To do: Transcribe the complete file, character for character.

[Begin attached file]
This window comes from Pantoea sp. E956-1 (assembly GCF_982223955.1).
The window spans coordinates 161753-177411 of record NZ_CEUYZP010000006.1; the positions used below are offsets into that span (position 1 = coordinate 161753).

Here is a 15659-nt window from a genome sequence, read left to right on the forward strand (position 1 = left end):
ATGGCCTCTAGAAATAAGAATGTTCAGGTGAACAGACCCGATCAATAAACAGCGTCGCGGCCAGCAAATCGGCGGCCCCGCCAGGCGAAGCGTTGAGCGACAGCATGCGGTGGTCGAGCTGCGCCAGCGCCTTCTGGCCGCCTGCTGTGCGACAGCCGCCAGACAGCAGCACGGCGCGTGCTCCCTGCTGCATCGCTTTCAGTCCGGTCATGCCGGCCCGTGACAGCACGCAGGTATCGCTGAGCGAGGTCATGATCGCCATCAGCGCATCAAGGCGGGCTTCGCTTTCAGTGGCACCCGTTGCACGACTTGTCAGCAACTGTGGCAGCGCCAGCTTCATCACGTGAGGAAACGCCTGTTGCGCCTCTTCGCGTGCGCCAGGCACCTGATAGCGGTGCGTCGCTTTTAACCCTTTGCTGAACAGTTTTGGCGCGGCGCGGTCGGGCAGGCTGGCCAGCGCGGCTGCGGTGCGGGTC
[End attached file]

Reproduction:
This window comes from Pantoea sp. E956-1 (assembly GCF_982223955.1).
The window spans coordinates 161753-177411 of record NZ_CEUYZP010000006.1; the positions used below are offsets into that span (position 1 = coordinate 161753).

Here is a 15659-nt window from a genome sequence, read left to right on the forward strand (position 1 = left end):
ATGGCCTCTAGAAATAAGAATGTTCAGGTGAACAGACCCGATCAATAAACAGCGTCGCGGCCAGCAAATCGGCGGCCCCGCCAGGCGAAGCGTTGAGCGACAGCATGCGGTGGTCGAGCTGCGCCAGCGCCTTCTGGCCGCCTGCTGTGCGACAGCCGCCAGACAGCAGCACGGCGCGTGCTCCCTGCTGCATCGCTTTCAGTCCGGTCATGCCGGCCCGTGACAGCACGCAGGTATCGCTGAGCGAGGTCATGATCGCCATCAGCGCATCAAGGCGGGCTTCGCTTTCAGTGGCACCCGTTGCACGACTTGTCAGCAACTGTGGCAGCGCCAGCTTCATCACGTGAGGAAACGCCTGTTGCGCCTCTTCGCGTGCGCCAGGCACCTGATAGCGGTGCGTCGCTTTTAACCCTTTGCTGAACAGTTTTGGCGCGGCGCGGTCGGGCAGGCTGGCCAGCGCGGCTGCGGTGCGGGTC